Historic Event at McGillin’s Olde Ale House
PHILADELPHIA (March 26, 2010) – The “beginning of the end” of Prohibition finally came on April 7, 1933, when bars were once again permitted to sell low alcohol beer. Now 77 years later, McGillin’s Olde Ale House will celebrate that monumental day in its long & colorful history and its own 150th anniversary with a historic event. On April 7, 2010, McGillin’s will offer rollback pricing on drinks and food, hand out free “fireplace-roasted” potatoes and dedicate a plaque commemorating the anniversary.
On April 7, 1933, Ma McGillin, who opened the bar with her husband, William McGillin in 1860, celebrated the beginning of the end of Prohibition by throwing open the tavern’s massive wooden doors. Eighty-six year old Ma McGillin, who had raised her 13 children upstairs and out-lived her husband, had survived the anti-alcohol laws by luring patrons with free baked potatoes and serving “extra-strong tea.”
The celebration at McGillin’s on April 7, 2010, will mirror that historic event. At 6 p.m., a “Ma McGillin” look-a-like will dedicate a plaque commemorating the bar’s 150th anniversary with an oversized bottle of McGillin’s 1860 IPA. Then, she will swing open the doors, much as her counterpart did 77 years earlier, to pricing from an earlier era, including:
* Free “fireplace roasted” potatoes – to all patrons, all day.
* $18.60 Dinner for Two — Three course dinner including 2 mugs of McGillin’s 1860 IPA, 2 house salads & 2 entrees.
*$1.50 mugs of Victory Throwback Lager & McGillin’s 1860 IPA (by Stoudt’s for the anniversary)
* Blue Coat Prohibition Martinis — served in a teacup
As well as McGillin’s traditional Wednesday night specials (offered April 7 and every Wednesday):
* 2 tacos for $1 — a weekly tradition at McGillin’s, offered every Wednesday
* $6.50 pitchers of Bud Light & Pabst Blue Ribbon – another Wednesday tradition
At 9 p.m., “Ma McGillin” will kick off karaoke with a rousing rendition of “Happy Days are Here Again,” before returning to her usual past-time of haunting the tavern (and we have the photos to prove it).
McGillin’s is the oldest continuously operating tavern in Philadelphia and one of the oldest in the country. Its long, storied history is filled with celebrities, ghosts and a tale of survival through not only the current economic recession but also the Great Depression, and even Prohibition. And, through it all, McGillin’s has only been owned by only two families: the McGillin’s, who raised their 13 children upstairs, and the current owners, Spaniak/Mullins family, who have passed it down through three generations.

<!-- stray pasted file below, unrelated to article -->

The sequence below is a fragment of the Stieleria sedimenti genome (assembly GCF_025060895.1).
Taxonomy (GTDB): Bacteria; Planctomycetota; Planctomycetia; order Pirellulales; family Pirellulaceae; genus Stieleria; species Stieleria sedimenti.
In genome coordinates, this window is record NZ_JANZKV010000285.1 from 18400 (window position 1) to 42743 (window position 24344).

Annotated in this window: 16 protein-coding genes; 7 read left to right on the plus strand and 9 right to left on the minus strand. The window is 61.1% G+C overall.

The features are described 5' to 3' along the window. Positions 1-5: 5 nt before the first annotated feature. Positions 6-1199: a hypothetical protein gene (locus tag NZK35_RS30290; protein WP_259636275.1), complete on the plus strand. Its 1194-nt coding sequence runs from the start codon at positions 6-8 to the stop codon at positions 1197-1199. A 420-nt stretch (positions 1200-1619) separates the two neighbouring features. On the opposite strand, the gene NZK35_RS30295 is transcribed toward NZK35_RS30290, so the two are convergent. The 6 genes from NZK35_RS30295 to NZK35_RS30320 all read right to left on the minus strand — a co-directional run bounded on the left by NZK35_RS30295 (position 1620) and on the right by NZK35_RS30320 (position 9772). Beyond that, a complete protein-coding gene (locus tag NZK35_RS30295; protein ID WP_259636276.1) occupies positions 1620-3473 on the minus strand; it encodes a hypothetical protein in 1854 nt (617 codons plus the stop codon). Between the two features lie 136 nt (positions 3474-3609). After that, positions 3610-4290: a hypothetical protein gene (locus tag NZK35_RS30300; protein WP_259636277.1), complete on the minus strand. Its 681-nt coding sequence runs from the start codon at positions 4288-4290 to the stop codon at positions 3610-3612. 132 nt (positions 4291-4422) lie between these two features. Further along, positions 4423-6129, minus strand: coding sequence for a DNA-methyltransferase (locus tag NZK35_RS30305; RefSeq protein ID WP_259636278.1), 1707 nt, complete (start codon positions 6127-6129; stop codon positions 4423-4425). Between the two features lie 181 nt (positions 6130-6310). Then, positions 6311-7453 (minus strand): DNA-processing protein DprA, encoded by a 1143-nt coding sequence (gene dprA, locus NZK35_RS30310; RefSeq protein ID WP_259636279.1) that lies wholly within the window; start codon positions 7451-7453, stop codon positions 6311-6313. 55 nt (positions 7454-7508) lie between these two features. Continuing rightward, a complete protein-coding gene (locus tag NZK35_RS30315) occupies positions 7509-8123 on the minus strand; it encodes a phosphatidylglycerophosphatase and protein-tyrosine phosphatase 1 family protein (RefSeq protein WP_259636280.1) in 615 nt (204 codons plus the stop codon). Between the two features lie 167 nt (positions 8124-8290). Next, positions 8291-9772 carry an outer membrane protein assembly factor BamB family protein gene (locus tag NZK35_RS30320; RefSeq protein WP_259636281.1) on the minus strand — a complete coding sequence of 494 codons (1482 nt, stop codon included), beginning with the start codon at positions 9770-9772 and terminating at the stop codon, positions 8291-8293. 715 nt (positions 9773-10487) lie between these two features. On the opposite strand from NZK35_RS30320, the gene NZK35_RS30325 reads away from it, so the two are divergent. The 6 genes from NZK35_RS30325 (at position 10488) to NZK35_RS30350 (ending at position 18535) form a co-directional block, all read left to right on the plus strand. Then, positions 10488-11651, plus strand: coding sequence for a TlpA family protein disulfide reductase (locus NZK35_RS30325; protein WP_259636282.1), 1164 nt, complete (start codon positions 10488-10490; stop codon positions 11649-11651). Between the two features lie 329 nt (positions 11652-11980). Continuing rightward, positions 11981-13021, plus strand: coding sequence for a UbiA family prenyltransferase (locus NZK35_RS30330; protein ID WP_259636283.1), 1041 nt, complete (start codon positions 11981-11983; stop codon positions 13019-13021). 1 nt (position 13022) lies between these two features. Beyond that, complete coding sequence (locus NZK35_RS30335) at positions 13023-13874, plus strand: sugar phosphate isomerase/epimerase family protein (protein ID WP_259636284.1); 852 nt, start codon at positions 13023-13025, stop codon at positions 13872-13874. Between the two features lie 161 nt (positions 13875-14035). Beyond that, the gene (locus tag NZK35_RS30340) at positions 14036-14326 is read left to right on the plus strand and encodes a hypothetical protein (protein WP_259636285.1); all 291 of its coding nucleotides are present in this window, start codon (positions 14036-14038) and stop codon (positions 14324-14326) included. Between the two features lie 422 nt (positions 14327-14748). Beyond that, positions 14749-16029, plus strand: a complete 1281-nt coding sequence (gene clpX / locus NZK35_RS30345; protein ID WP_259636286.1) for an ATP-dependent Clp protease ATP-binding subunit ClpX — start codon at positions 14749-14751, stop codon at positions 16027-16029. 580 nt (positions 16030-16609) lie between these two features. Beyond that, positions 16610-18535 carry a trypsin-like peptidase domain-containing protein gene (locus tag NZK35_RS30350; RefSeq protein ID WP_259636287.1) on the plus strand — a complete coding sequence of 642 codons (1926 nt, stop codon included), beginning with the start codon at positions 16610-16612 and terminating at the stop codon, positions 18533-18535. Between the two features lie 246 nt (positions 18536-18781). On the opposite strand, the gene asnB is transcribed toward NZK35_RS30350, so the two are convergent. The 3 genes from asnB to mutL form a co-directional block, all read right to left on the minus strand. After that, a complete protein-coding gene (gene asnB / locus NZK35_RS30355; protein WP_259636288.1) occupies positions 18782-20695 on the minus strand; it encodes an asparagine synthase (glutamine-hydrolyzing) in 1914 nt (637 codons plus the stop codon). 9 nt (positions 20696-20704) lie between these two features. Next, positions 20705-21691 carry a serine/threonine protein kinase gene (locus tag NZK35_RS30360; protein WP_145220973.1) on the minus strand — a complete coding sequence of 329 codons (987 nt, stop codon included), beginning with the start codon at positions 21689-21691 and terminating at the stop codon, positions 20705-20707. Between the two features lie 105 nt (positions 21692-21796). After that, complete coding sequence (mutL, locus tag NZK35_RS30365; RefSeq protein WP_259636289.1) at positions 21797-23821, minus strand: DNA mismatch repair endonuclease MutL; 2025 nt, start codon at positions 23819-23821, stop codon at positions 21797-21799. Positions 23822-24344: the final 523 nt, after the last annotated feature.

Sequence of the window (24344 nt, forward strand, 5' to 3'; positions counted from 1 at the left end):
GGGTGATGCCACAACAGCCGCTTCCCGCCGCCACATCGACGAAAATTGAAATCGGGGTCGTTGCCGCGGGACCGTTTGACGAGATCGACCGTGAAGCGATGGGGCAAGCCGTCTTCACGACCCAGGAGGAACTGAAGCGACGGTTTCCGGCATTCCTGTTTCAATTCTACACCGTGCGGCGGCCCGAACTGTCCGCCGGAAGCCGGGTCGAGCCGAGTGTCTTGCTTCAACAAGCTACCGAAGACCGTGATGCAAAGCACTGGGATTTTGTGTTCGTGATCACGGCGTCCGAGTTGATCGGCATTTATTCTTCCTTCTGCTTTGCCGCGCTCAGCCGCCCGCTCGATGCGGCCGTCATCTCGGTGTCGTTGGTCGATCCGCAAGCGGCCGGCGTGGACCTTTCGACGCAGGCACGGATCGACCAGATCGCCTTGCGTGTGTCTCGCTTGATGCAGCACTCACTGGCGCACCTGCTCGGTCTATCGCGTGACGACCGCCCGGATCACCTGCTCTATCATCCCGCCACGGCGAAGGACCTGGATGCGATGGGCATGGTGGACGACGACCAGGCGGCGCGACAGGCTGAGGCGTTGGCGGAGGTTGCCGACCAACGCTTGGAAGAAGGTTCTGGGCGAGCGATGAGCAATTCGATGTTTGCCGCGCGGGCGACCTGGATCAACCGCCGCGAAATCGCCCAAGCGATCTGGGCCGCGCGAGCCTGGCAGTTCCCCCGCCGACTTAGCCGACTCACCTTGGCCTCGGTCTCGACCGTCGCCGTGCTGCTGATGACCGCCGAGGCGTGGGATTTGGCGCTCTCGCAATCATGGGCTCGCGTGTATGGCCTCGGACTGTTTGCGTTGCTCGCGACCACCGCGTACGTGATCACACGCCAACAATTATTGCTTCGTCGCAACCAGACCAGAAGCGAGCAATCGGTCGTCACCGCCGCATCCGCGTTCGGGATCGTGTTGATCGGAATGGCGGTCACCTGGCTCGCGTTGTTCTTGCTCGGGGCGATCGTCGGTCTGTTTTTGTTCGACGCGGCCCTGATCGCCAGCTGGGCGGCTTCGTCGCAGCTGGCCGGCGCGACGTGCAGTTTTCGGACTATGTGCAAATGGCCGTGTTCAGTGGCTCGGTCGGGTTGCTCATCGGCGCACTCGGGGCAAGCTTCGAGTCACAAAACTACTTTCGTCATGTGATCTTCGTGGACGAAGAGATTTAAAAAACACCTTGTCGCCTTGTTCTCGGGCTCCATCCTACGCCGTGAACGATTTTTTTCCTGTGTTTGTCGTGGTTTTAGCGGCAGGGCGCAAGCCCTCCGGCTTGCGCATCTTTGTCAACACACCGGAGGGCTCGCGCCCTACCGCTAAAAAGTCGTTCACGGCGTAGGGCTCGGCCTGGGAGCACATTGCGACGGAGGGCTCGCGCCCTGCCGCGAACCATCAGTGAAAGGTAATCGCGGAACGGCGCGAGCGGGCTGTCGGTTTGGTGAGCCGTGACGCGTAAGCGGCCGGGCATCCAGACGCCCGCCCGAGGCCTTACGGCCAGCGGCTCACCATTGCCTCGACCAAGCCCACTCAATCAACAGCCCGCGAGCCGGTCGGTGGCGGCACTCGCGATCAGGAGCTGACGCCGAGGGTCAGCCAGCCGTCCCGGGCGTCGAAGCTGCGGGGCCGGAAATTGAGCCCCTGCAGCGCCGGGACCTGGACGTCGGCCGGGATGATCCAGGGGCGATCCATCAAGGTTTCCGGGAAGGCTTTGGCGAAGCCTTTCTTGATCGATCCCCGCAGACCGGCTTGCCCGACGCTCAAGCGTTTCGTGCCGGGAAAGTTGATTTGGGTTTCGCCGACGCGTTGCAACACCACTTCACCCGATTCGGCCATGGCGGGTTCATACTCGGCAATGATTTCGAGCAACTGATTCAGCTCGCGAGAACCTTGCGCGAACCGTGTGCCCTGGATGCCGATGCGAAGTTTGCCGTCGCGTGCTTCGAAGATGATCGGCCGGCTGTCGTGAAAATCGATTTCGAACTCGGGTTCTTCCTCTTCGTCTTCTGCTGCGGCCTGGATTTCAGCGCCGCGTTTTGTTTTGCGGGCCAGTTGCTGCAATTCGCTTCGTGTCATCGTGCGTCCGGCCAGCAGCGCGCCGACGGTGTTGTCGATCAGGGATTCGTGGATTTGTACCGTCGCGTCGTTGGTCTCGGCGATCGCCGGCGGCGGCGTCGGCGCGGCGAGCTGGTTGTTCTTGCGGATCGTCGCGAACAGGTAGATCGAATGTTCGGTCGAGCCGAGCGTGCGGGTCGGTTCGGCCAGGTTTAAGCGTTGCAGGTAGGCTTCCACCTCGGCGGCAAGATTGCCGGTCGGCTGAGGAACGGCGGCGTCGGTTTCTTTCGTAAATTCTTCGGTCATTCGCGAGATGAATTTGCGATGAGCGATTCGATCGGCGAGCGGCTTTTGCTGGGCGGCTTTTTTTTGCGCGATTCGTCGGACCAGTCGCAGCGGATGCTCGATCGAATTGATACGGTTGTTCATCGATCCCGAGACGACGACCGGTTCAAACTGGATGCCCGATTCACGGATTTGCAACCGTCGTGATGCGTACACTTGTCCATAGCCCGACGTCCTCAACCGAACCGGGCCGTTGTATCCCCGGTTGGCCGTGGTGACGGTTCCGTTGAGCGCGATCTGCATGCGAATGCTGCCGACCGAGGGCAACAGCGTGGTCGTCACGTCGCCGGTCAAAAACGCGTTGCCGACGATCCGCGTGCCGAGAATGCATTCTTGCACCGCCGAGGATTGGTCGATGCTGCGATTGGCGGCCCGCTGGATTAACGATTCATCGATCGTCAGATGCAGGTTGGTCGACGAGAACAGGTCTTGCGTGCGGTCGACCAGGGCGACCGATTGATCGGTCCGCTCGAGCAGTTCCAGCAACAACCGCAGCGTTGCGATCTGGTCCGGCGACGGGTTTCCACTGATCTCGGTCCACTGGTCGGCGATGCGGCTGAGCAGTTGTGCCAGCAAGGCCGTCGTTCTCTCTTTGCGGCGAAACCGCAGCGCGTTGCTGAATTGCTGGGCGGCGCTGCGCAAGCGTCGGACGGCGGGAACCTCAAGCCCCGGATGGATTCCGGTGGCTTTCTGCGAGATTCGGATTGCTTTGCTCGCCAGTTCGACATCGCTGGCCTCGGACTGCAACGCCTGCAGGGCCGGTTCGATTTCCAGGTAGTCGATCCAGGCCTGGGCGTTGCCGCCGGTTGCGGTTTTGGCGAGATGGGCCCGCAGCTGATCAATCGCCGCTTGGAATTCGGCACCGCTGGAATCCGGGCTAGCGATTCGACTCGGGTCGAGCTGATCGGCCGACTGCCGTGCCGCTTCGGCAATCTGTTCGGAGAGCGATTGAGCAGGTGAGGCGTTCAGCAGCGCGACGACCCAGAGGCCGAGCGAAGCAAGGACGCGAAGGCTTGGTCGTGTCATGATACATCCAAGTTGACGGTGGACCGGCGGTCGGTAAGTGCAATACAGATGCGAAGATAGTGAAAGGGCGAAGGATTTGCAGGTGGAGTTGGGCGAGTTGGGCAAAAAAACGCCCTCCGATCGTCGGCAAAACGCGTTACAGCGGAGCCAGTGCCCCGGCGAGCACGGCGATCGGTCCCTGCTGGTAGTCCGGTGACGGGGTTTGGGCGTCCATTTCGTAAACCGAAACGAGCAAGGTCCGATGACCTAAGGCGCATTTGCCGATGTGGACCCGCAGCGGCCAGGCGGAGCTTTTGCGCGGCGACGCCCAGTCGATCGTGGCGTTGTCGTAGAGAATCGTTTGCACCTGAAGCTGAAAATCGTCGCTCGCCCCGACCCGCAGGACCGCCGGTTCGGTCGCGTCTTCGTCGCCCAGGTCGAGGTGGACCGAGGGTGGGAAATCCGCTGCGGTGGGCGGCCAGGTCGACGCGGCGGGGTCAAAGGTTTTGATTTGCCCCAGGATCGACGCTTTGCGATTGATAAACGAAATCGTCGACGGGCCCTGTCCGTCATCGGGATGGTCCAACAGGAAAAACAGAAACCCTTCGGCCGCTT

Originally called The Bell in Hand, the tavern opened in 1860 inside a small row house. The laborers who frequented the place just called it McGillin’s after William McGillin, the Irish immigrant who owned the bar and raised his 13 children upstairs. The nickname stuck and the tavern grew to encompass the oyster house next door, the back alley/washroom, and the McGillin’s house. On August 31, 1901, “Pa” McGillin died and “Ma” McGillin took over running the restaurant. No push-over, “Ma” had a list of troublemakers who weren’t allowed into McGillin’s. McGillin’s survived Prohibition and Ma ran it until her death in 1937 at the age of 90. The McGillin’s daughter, Mercedes McGillin Hooper, who grew up above the tavern, sold it to brothers and experienced barkeeps, Henry Spaniak and Joe Shepaniak in 1958. (That’s not a mistake, the brothers actually spelled their name differently.) Keeping it in the family, Henry’s daughter, Mary Ellen Spaniak Mullins and her husband, Chris Mullins have run the restaurant since 1993. Mary Ellen’s sister, Kate Newcomer, (another of Henry’s daughters) is the general manager. And, the legacy of hospitality continues with Mary Ellen and Chris’ son, Chris Mullins, Jr., representing the family’s third generation to manage the historic tavern.
A timeline showcasing McGillin’s history alongside local, national and international events has been created for the anniversary celebration. The timeline includes historic firsts, ranging from Civil War ending (when McGillin’s was 5 years old) to the invention of the cheesesteak (McGillin’s was 70) to the ending of the Phillies curse (McGillin’s was 149).
Over the years, many big names have frequented the friendly tavern tucked into one of Philadelphia’s littlest streets, including Will Rogers, Tennessee Williams, Thomas Eakins, Ethel Merman, Vincent Price, the Marx Brothers, W.C. Fields and John and Ethel Barrymore. That tradition has continued in recent years with visits by Robin Williams, Ed Bradley, Will Ferrell, Pennsylvania Governor Ed Rendell, Tug McGraw, Lynne Abraham, Ty Pennington, Def Leppard, Law & Order’s Christopher Meloni, Broadway Star Howard McGillin (a long-lost relative!), Keith Harkin, guitarist, Celtic Thunder, as well as Anaheim Ducks, Toronto Maple Leafs Michael Peca, Andrew Raycroft, Hal Gill and Jeff O’Neill, Philadelphia Flyers Scottie Upshall, Joffrey Lupul and Scott Hartnell, as well as Phillies Star Ryan Howard.
Like the locals, the celebs have been attracted by the quaint atmosphere and a special emphasis on brews from Eastern Pennsylvania and nearby (Yard’s, Stoudt’s, Victory, Sly Fox, Dogfish, Flying Fish, Yuengling). McGillin’s honors Pa McGillin’s commitment to serving fine beer, with 29 taps pouring the region’s best brews. McGillin’s also serves an eclectic mix of stouts, ales, lagers and pilsners from Europe (New Castle Brown, Stella Artois, Hoegaarden, Paulaner: Hefe-Weizen).
Though it sounds simple, the bar doesn’t rest on its laurels. After a century and a half, McGillin’s continues to receive accolades, including being named “one of the 14 coolest bars in the U.S.” by Gourmet magazine and one of the “top 100 bars in the U.S.” by Nightclub and Bar magazine, for two consecutive years.